Dr. Fauci Says This Is What Made Him Finally Ditch His Mask Indoors
The infectious disease expert is now comfortable going maskless, even inside.
On May 13, the Centers for Disease Control and Prevention (CDC) shifted its mask recommendations to say that—in nearly every scenario—fully vaccinated people do not need to wear masks, indoors or outdoors. It hasn't even been a week since the announcement, but people across the country have already begun shedding their masks. That includes White House COVID adviser Anthony Fauci, MD. Although the infectious disease expert has been fully vaccinated for months, he revealed that he only became comfortable going without a mask indoors after the CDC's recent announcement, because he wanted to make sure people saw that his behavior was in line with the agency's recommendations.
In a May 18 appearance on Good Morning America, Fauci told host George Stephanopoulos how the updated mask guidance has changed his personal behavior around mask-wearing. "I obviously am careful because I'm a physician and a health care provider," Fauci said. "I am now much more comfortable in people seeing me indoors without a mask. I mean, before the CDC made the recommendation change, I didn't want to look like I was giving mixed signals."
But it's not just about appearances—it's also a question of safety. Fauci went on to note that "being a fully vaccinated person, the chances of my getting infected in an indoor setting is extremely low, and that's the reason why in indoor settings now I feel comfortable about not wearing a mask because I'm fully vaccinated."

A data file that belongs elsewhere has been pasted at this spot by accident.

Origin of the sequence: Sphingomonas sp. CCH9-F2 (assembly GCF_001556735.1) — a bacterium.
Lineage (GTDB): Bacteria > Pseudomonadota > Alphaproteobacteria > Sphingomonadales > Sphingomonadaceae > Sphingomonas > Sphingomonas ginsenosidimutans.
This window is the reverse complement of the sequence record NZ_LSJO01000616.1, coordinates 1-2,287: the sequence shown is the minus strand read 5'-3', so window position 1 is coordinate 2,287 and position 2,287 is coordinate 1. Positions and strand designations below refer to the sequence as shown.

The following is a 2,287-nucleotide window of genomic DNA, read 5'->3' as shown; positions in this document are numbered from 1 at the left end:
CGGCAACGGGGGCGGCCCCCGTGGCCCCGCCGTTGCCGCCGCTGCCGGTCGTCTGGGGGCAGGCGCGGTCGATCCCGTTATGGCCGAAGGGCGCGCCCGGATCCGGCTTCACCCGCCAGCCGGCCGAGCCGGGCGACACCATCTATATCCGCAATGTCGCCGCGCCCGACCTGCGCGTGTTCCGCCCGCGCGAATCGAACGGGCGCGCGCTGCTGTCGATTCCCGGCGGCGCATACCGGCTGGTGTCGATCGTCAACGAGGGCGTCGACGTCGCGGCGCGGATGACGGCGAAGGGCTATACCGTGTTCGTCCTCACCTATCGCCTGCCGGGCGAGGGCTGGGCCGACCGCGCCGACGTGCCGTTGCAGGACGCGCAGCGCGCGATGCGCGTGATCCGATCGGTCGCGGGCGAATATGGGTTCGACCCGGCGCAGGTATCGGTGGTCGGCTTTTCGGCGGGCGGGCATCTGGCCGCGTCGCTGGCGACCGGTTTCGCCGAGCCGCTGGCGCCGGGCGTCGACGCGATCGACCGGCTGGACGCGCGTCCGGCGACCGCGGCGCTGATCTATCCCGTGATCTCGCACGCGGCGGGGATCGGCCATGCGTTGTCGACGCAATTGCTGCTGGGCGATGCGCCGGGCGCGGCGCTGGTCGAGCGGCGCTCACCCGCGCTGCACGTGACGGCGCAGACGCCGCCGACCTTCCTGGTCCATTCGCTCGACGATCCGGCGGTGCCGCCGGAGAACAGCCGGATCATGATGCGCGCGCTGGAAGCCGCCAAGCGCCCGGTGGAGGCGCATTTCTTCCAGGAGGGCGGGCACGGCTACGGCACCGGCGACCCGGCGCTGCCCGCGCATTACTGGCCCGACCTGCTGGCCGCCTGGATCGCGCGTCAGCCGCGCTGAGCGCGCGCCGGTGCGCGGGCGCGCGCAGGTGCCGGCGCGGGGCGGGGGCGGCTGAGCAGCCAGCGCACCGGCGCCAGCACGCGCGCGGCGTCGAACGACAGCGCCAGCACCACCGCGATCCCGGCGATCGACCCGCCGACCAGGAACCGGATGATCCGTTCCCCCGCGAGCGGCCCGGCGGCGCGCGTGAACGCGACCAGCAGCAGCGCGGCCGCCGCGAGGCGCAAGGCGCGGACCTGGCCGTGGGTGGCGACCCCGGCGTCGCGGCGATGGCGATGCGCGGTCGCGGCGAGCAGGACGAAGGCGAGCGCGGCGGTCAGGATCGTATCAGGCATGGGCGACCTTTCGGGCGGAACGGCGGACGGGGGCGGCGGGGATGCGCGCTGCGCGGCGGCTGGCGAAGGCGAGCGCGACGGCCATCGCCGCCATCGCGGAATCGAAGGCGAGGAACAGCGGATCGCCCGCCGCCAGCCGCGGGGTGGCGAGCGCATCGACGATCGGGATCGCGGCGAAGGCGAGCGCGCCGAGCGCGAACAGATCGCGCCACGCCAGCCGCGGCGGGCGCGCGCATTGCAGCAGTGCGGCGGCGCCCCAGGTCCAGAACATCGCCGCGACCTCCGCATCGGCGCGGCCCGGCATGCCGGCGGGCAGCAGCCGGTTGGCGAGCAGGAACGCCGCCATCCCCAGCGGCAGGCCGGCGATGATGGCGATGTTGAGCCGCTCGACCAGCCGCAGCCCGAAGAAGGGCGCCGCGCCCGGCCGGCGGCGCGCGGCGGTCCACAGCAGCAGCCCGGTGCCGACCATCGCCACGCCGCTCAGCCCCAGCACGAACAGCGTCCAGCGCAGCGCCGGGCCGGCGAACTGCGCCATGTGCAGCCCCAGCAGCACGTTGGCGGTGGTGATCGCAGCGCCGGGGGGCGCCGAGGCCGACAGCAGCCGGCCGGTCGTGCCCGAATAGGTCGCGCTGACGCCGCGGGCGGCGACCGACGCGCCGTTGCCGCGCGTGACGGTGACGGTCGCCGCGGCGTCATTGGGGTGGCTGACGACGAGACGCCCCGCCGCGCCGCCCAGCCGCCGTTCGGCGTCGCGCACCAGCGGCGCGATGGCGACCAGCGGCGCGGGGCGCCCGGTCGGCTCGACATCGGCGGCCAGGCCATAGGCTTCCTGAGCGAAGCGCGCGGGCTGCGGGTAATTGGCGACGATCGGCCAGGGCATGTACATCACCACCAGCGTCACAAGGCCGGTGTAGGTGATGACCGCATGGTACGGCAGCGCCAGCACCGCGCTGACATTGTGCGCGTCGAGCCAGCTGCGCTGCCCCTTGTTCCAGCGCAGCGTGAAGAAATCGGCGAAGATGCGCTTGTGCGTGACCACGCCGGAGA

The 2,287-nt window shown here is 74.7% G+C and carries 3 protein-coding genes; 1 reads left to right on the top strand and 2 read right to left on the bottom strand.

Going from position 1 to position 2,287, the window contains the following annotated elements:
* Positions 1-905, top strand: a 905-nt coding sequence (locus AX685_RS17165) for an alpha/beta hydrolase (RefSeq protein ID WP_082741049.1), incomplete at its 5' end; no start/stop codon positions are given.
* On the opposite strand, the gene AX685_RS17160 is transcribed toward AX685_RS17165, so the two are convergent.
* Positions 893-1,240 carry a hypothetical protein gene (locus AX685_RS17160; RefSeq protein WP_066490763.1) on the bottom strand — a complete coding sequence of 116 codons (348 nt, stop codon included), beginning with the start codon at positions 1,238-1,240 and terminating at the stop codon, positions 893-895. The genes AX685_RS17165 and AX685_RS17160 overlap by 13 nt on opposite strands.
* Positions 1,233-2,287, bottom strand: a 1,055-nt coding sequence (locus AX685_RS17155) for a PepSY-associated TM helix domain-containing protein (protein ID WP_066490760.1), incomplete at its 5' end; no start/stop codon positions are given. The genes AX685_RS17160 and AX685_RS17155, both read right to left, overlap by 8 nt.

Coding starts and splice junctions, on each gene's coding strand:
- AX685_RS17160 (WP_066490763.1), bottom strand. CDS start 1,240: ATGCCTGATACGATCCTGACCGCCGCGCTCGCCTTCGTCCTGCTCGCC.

The COVID adviser also stressed that the new guidance was heavily informed by research. Fauci pointed out that evidence shows the vaccines are highly effective at preventing illness, and that even if you were to get a breakthrough infection, the chances of transmitting it to another person are extremely low.
While all of this is unequivocally good news, Fauci said he understands why there's been some confusion surrounding the new guidance. "The problem, and the issue, is that we don't have any way of knowing who is vaccinated and who's not vaccinated, and I think that's where the confusion arises," he noted.
Fauci went on to describe the plight of business owners in deciding whether or not to have people wear masks at their place of business. "There are some establishments who are saying, 'Well, I'm going to have people coming into my establishment, my store or what have you, some are vaccinated some are not I'm not going to know the difference. Some might be infected and might actually have a risk of infecting someone else.'" Taking that uncertainty into consideration, Fauci feels it's perfectly reasonable for owners to want to maintain a mask mandate.
And of course, not all fully vaccinated people are comfortable removing their masks, which health experts have stressed is perfectly normal. During the White House COVID-19 Response Team's press briefing on May 13, Fauci said wearing or not wearing a mask is a personal choice for vaccinated people to make. "There are those people who don't want to take that bit of a risk, and there's nothing wrong with that, and they shouldn't be criticized," Fauci said.
Other officials at the briefing echoed this sentiment. "People have to make these decisions based on their own comfort," CDC director Rochelle Walensky said. Andy Slavitt, senior adviser for the White House COVID-19 Response Team, noted, "Habits are hard to break, so people may take time to adjust. That's fine. As a rule, we are anti-side-eyeing."